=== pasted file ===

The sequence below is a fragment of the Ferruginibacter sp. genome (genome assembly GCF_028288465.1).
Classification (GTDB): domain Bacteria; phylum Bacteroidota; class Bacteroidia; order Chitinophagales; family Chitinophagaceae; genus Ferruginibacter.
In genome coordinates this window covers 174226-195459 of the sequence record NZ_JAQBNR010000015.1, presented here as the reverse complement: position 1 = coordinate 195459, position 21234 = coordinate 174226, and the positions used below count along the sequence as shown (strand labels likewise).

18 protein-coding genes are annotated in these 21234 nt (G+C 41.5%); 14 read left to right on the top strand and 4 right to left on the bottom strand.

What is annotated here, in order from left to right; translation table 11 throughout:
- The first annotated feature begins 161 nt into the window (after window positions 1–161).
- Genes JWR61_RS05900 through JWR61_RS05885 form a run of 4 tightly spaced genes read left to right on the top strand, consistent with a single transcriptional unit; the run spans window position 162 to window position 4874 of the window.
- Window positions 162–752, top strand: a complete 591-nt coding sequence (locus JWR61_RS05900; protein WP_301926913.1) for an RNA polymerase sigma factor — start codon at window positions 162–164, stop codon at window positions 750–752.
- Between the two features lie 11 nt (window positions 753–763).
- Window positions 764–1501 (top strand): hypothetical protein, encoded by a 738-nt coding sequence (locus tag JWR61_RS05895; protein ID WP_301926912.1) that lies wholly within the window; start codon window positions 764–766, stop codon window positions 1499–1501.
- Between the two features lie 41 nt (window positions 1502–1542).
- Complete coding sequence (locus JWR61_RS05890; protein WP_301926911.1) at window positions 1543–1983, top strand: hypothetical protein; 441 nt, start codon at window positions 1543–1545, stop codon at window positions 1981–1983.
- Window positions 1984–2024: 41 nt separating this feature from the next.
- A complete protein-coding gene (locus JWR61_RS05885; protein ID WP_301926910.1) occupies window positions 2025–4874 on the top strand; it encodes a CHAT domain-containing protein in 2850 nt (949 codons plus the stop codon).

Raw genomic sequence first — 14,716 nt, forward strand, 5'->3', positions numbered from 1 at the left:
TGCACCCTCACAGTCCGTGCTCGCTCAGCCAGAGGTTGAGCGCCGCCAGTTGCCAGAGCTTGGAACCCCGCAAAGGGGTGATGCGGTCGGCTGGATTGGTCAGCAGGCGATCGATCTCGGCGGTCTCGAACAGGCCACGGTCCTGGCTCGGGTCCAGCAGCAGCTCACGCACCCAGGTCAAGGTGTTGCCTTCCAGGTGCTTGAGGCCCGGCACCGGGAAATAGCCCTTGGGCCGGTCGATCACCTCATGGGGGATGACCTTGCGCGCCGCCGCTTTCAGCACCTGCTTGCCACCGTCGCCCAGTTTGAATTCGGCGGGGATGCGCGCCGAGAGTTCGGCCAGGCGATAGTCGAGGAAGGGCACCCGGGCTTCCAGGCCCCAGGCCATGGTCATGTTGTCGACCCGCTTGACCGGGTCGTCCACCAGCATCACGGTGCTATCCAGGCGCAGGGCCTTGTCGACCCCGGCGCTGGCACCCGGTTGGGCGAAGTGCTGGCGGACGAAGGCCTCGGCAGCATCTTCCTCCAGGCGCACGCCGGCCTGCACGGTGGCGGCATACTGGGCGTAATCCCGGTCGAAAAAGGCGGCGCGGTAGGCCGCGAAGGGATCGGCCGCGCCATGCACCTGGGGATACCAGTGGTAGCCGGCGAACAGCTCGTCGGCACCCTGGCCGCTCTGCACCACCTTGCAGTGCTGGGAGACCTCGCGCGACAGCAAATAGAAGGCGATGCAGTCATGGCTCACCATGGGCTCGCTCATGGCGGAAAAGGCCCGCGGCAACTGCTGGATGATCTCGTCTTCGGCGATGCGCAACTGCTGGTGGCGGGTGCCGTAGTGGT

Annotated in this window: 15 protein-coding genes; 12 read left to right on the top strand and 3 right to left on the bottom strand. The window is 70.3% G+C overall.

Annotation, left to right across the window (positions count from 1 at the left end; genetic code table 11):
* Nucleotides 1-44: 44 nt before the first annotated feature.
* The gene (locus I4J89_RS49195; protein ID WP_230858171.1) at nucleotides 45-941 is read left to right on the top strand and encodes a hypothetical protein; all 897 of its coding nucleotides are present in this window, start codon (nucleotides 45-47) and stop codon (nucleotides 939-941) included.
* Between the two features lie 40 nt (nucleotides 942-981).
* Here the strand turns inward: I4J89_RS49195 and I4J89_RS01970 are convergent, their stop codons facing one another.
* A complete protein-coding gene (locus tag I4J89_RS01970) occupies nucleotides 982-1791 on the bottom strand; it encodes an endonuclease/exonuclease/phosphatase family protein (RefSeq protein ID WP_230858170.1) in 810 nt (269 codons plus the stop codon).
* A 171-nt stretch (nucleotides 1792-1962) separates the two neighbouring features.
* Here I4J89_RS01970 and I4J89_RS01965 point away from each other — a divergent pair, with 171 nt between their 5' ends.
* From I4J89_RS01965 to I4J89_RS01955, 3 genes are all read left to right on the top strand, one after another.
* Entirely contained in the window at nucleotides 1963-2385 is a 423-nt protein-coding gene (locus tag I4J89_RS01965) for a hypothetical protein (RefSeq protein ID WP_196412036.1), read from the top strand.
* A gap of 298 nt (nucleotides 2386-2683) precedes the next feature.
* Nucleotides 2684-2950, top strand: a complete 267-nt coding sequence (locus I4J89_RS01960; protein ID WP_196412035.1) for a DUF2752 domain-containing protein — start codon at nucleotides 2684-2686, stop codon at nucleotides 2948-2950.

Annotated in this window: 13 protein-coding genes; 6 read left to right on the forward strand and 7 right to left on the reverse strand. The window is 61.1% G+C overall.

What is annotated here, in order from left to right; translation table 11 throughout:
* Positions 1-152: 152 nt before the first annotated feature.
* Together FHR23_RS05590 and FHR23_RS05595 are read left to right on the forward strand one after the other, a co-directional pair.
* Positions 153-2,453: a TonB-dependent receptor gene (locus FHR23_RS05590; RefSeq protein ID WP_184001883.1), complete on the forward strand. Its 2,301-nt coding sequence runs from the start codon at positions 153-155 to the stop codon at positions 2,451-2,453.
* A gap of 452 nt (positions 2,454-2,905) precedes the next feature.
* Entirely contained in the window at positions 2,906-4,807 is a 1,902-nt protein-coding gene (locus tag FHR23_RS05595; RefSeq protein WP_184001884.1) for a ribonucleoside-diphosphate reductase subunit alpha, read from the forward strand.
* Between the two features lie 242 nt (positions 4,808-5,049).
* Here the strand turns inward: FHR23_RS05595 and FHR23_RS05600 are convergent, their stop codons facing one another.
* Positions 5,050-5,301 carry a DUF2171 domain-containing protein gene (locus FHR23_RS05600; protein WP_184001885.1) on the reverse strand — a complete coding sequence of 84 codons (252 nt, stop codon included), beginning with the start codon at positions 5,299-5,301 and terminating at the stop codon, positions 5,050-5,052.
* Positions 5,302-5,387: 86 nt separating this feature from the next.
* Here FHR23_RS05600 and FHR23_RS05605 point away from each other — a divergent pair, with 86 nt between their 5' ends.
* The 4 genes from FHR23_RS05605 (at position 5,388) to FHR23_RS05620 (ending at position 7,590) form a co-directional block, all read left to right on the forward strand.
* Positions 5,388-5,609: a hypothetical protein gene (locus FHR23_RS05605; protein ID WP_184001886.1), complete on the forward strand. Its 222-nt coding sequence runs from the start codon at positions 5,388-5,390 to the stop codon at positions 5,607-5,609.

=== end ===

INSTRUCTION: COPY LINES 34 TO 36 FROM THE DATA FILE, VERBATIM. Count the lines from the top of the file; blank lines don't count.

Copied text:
* Positions 153-2,453: a TonB-dependent receptor gene (locus FHR23_RS05590; RefSeq protein ID WP_184001883.1), complete on the forward strand. Its 2,301-nt coding sequence runs from the start codon at positions 153-155 to the stop codon at positions 2,451-2,453.
* A gap of 452 nt (positions 2,454-2,905) precedes the next feature.
* Entirely contained in the window at positions 2,906-4,807 is a 1,902-nt protein-coding gene (locus tag FHR23_RS05595; RefSeq protein WP_184001884.1) for a ribonucleoside-diphosphate reductase subunit alpha, read from the forward strand.